Plastic free july may have stopped, but we’re not done yet! Its time for episode 6. We love that so many have taken the time to write something for us to help inspire anyone thinking about starting with their zero waste adventure.
This time it’s a little different. Instead of a story written by our guest, we’ve asked Shia Su – maybe better known by many as Wasteland Rebel – to answer a set of 5 questions for us. Don’t worry though, as it’s still focused around the same topic as all of our previous stories.
We hope you’ll like this interview as much as all of the previous stories we’ve already shared. All pictures are again courtesy of our guest, Shia Su, copyright Wasteland Rebel. Read on to find out what Shia has answered to our questions:
Who are you?
I am Shia. The single-most important thing in my life is my relationship with Hanno, my partner in crime. We are actually both lone wolves by nature, but somehow have been together for 14 years, spending only very few nights apart. We just don’t function well when separated too long. Maybe we are cursed ;)? My mom sometimes wonder, how on earth he manages to tolerate her quirky daughter — only to remember he’s just as much of a freak a minute later. Hanno and I love to live tiny. Our apartment now has 30 m2 (~320 sq ft). The smallest space we have shared was Hanno’s 19.5 m2 (~210 sq ft) studio in uni. That’s when we started to love living tiny and to slowly transition into a more minimalist mindset. I’m sure you guys can relate, seeing how you are traveling Europe together in your van. We believe sharing a small space is actually good for any relationship! It sure helps you learn to communicate better, to be more considerate, and to embrace the imperfections. It’s also a lot more intimate in general, so you really get to know the other person, which creates an incredibly strong bond.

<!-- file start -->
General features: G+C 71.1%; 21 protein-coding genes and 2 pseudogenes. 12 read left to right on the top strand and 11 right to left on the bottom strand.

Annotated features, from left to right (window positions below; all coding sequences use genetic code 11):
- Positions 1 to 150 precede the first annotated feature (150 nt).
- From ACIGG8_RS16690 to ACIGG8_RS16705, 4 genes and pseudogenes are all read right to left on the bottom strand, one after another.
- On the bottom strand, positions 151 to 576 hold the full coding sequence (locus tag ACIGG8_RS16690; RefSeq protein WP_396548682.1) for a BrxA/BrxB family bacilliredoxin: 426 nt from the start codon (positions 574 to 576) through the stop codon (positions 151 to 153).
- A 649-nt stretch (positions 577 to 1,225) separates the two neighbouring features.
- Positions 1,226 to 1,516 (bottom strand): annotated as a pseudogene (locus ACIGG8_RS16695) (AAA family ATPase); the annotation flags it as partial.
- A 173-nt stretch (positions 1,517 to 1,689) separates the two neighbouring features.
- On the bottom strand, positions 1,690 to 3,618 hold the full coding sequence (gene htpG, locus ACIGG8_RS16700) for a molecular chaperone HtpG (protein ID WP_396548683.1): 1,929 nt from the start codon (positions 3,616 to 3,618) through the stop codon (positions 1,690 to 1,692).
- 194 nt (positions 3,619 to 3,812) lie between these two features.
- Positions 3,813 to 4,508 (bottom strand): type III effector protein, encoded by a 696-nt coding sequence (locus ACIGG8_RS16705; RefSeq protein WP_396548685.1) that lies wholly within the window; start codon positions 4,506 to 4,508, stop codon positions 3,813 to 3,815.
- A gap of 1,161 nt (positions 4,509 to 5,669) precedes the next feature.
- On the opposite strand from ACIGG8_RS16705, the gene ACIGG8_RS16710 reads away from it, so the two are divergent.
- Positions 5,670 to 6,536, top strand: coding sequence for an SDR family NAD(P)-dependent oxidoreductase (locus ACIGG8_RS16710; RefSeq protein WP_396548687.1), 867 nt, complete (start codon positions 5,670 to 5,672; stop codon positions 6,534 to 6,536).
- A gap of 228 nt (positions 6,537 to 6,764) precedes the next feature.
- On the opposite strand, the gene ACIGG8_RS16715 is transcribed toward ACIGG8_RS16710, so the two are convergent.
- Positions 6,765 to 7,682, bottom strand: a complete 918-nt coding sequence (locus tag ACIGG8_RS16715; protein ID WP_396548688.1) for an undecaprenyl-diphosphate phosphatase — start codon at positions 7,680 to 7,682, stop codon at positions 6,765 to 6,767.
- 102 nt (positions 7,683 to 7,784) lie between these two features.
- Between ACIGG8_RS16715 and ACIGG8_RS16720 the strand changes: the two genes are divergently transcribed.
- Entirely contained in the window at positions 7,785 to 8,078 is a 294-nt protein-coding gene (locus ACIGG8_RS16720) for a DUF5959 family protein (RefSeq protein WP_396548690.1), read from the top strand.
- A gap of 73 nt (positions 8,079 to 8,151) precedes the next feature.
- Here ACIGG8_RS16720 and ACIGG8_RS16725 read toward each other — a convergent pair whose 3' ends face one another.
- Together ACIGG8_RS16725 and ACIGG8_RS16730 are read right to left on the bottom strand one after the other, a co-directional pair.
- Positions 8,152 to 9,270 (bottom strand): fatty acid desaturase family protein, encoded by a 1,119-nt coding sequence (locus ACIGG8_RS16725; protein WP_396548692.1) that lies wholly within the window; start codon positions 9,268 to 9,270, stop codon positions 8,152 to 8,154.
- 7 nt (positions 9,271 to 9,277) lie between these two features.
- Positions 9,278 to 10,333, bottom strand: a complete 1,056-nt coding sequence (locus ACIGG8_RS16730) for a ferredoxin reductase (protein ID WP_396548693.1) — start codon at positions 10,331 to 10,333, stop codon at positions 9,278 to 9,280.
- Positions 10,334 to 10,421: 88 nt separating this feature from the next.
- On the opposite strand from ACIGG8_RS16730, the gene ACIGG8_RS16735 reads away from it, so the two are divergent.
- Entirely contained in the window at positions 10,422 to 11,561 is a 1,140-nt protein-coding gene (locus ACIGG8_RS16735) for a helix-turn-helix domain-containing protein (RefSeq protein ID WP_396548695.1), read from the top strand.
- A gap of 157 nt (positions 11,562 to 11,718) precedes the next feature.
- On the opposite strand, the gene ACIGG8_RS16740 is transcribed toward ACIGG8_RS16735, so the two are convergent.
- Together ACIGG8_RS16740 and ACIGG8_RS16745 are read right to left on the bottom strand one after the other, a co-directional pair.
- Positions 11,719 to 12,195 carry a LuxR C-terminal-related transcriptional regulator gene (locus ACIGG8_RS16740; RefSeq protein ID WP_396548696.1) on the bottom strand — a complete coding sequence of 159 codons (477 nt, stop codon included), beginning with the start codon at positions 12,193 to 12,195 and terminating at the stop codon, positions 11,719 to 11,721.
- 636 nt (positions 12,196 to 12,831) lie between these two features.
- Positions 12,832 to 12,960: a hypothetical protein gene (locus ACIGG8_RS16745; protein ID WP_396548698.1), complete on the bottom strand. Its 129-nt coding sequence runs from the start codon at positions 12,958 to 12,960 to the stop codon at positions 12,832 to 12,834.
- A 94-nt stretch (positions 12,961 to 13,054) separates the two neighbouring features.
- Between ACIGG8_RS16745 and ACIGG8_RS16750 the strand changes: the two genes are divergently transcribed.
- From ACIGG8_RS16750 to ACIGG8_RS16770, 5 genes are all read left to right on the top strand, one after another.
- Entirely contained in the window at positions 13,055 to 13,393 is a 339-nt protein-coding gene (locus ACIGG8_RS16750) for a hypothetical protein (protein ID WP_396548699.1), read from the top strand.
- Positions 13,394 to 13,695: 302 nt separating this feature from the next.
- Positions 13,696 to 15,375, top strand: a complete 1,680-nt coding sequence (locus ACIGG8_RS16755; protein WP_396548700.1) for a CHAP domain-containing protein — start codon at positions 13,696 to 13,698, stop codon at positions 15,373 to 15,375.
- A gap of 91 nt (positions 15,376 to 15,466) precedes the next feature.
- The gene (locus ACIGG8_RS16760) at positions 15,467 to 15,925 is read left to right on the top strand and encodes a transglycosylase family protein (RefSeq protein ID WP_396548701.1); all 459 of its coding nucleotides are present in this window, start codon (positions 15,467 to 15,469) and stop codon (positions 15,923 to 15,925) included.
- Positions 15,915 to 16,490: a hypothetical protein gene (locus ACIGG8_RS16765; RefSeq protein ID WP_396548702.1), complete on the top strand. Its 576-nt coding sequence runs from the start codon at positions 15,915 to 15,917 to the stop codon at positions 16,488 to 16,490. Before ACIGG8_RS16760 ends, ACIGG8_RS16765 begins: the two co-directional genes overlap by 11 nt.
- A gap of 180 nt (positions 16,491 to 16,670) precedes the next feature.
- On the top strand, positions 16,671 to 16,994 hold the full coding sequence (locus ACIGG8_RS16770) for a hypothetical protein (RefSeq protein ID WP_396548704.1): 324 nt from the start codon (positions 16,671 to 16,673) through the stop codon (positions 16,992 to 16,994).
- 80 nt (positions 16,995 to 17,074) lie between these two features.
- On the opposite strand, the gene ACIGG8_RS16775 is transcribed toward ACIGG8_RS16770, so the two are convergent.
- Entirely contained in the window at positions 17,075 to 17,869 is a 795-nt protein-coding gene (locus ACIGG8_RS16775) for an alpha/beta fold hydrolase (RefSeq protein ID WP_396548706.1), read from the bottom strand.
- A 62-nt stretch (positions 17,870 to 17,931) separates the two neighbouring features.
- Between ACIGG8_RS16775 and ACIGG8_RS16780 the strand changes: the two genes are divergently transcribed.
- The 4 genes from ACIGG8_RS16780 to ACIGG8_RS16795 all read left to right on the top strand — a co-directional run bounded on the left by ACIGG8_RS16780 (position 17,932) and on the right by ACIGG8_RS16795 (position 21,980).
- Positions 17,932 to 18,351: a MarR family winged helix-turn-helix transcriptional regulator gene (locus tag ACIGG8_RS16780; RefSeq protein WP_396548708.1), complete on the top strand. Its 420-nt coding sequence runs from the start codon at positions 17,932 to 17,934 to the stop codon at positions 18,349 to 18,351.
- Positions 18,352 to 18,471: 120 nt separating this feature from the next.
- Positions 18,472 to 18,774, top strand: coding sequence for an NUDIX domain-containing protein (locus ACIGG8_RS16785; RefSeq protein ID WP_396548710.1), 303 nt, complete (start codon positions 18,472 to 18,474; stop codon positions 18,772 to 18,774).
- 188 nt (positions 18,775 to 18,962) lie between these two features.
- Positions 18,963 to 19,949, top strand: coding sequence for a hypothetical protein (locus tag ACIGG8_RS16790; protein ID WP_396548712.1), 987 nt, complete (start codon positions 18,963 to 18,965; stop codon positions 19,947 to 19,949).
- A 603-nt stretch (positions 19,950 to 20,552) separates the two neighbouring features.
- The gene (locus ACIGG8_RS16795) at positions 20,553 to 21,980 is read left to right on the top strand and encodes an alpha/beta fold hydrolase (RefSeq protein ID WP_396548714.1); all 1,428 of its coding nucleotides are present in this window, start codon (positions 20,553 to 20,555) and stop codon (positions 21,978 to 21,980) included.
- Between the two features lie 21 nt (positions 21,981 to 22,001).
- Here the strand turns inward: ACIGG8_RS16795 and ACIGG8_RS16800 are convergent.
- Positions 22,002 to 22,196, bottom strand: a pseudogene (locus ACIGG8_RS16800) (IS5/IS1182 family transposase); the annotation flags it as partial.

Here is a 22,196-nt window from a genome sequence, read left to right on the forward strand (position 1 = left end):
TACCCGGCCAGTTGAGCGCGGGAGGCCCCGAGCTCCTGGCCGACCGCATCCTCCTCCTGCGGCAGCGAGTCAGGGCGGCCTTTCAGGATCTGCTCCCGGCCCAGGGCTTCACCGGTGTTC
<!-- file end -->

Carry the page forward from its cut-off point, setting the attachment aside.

What was the reason behind the start of your zero waste journey?
I never intended to go zero waste. Like most people, I heard about zero waste and dismissed the idea as “too unrealistic” for me. However, Hanno and I did want to reduce our trash and live “a tad” more sustainably. We simply tried one thing after another at our very own pace. We never thought about what would be difficult or even impossible, because we assumed we’d only do what was within what’s manageable for us anyway. We actually made it a fun little challenge: “Let’s ask the sushi place around the corner if they are okay with putting our take out order into our own containers!” Or: “Let’s just ask the store owners, maybe they can order organic oats in a big paper bag for us!” Spoiler alert: We had the nicest conversations and ended up with a 25 pound bag of organic oats, a standing weekly sushi order in our own containers, and big smiles on our faces!
How have you experienced your zero waste lifestyle so far?